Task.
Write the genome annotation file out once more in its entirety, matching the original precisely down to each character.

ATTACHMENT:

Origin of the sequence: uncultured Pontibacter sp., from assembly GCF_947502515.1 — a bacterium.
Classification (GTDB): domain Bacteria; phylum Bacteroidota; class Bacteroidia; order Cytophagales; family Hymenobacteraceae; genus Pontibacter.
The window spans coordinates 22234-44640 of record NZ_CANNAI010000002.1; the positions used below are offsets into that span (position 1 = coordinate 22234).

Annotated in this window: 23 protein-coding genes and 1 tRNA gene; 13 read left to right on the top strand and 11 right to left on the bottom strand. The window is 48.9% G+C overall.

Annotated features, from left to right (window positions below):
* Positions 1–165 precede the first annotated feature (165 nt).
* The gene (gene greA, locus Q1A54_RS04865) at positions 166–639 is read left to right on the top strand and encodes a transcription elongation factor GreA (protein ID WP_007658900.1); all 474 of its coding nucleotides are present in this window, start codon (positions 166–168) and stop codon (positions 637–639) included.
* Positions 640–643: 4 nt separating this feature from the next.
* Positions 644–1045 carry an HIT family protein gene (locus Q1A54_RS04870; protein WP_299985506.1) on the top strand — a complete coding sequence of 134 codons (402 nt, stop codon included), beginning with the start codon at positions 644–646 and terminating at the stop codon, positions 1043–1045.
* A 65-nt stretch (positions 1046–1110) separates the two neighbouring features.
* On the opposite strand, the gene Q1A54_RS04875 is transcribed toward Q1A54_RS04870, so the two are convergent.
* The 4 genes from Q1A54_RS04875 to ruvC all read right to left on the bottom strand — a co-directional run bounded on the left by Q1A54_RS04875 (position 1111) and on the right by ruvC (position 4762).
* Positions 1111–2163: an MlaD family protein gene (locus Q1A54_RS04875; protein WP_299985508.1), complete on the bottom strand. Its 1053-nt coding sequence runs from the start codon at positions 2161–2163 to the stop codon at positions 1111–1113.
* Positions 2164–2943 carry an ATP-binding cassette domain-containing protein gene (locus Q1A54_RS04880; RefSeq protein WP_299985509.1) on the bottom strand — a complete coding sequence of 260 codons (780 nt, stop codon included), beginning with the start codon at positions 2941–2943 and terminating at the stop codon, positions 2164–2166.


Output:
Origin of the sequence: uncultured Pontibacter sp., from assembly GCF_947502515.1 — a bacterium.
Classification (GTDB): domain Bacteria; phylum Bacteroidota; class Bacteroidia; order Cytophagales; family Hymenobacteraceae; genus Pontibacter.
The window spans coordinates 22234-44640 of record NZ_CANNAI010000002.1; the positions used below are offsets into that span (position 1 = coordinate 22234).

Annotated in this window: 23 protein-coding genes and 1 tRNA gene; 13 read left to right on the top strand and 11 right to left on the bottom strand. The window is 48.9% G+C overall.

Annotated features, from left to right (window positions below):
* Positions 1–165 precede the first annotated feature (165 nt).
* The gene (gene greA, locus Q1A54_RS04865) at positions 166–639 is read left to right on the top strand and encodes a transcription elongation factor GreA (protein ID WP_007658900.1); all 474 of its coding nucleotides are present in this window, start codon (positions 166–168) and stop codon (positions 637–639) included.
* Positions 640–643: 4 nt separating this feature from the next.
* Positions 644–1045 carry an HIT family protein gene (locus Q1A54_RS04870; protein WP_299985506.1) on the top strand — a complete coding sequence of 134 codons (402 nt, stop codon included), beginning with the start codon at positions 644–646 and terminating at the stop codon, positions 1043–1045.
* A 65-nt stretch (positions 1046–1110) separates the two neighbouring features.
* On the opposite strand, the gene Q1A54_RS04875 is transcribed toward Q1A54_RS04870, so the two are convergent.
* The 4 genes from Q1A54_RS04875 to ruvC all read right to left on the bottom strand — a co-directional run bounded on the left by Q1A54_RS04875 (position 1111) and on the right by ruvC (position 4762).
* Positions 1111–2163: an MlaD family protein gene (locus Q1A54_RS04875; protein WP_299985508.1), complete on the bottom strand. Its 1053-nt coding sequence runs from the start codon at positions 2161–2163 to the stop codon at positions 1111–1113.
* Positions 2164–2943 carry an ATP-binding cassette domain-containing protein gene (locus Q1A54_RS04880; RefSeq protein WP_299985509.1) on the bottom strand — a complete coding sequence of 260 codons (780 nt, stop codon included), beginning with the start codon at positions 2941–2943 and terminating at the stop codon, positions 2164–2166.